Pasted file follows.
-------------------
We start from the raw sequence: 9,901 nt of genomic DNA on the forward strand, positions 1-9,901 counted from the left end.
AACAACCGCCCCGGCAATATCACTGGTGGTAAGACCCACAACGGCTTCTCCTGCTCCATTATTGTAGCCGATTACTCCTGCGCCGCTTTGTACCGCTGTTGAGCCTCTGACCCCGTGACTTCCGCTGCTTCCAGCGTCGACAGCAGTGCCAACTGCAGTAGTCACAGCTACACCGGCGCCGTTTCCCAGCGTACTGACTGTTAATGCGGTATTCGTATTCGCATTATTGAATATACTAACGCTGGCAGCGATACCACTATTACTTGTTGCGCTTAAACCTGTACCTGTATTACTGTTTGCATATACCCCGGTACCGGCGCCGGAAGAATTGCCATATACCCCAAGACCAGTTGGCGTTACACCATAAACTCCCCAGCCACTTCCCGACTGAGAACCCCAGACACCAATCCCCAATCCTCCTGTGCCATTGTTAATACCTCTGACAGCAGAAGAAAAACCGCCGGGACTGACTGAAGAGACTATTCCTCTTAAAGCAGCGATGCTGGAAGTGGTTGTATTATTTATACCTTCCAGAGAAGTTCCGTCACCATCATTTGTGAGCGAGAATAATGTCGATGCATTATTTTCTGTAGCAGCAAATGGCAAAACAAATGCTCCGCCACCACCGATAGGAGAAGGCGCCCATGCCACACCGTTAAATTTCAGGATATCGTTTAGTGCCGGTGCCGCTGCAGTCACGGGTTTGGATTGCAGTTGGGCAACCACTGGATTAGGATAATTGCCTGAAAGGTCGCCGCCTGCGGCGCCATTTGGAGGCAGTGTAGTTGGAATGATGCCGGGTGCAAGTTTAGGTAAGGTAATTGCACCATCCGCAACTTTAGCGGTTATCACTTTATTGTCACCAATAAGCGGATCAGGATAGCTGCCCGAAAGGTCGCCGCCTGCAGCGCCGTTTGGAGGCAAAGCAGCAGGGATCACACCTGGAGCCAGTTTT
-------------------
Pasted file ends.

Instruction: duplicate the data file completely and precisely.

We start from the raw sequence: 9,901 nt of genomic DNA on the forward strand, positions 1-9,901 counted from the left end.
AACAACCGCCCCGGCAATATCACTGGTGGTAAGACCCACAACGGCTTCTCCTGCTCCATTATTGTAGCCGATTACTCCTGCGCCGCTTTGTACCGCTGTTGAGCCTCTGACCCCGTGACTTCCGCTGCTTCCAGCGTCGACAGCAGTGCCAACTGCAGTAGTCACAGCTACACCGGCGCCGTTTCCCAGCGTACTGACTGTTAATGCGGTATTCGTATTCGCATTATTGAATATACTAACGCTGGCAGCGATACCACTATTACTTGTTGCGCTTAAACCTGTACCTGTATTACTGTTTGCATATACCCCGGTACCGGCGCCGGAAGAATTGCCATATACCCCAAGACCAGTTGGCGTTACACCATAAACTCCCCAGCCACTTCCCGACTGAGAACCCCAGACACCAATCCCCAATCCTCCTGTGCCATTGTTAATACCTCTGACAGCAGAAGAAAAACCGCCGGGACTGACTGAAGAGACTATTCCTCTTAAAGCAGCGATGCTGGAAGTGGTTGTATTATTTATACCTTCCAGAGAAGTTCCGTCACCATCATTTGTGAGCGAGAATAATGTCGATGCATTATTTTCTGTAGCAGCAAATGGCAAAACAAATGCTCCGCCACCACCGATAGGAGAAGGCGCCCATGCCACACCGTTAAATTTCAGGATATCGTTTAGTGCCGGTGCCGCTGCAGTCACGGGTTTGGATTGCAGTTGGGCAACCACTGGATTAGGATAATTGCCTGAAAGGTCGCCGCCTGCGGCGCCATTTGGAGGCAGTGTAGTTGGAATGATGCCGGGTGCAAGTTTAGGTAAGGTAATTGCACCATCCGCAACTTTAGCGGTTATCACTTTATTGTCACCAATAAGCGGATCAGGATAGCTGCCCGAAAGGTCGCCGCCTGCAGCGCCGTTTGGAGGCAAAGCAGCAGGGATCACACCTGGAGCCAGTTTT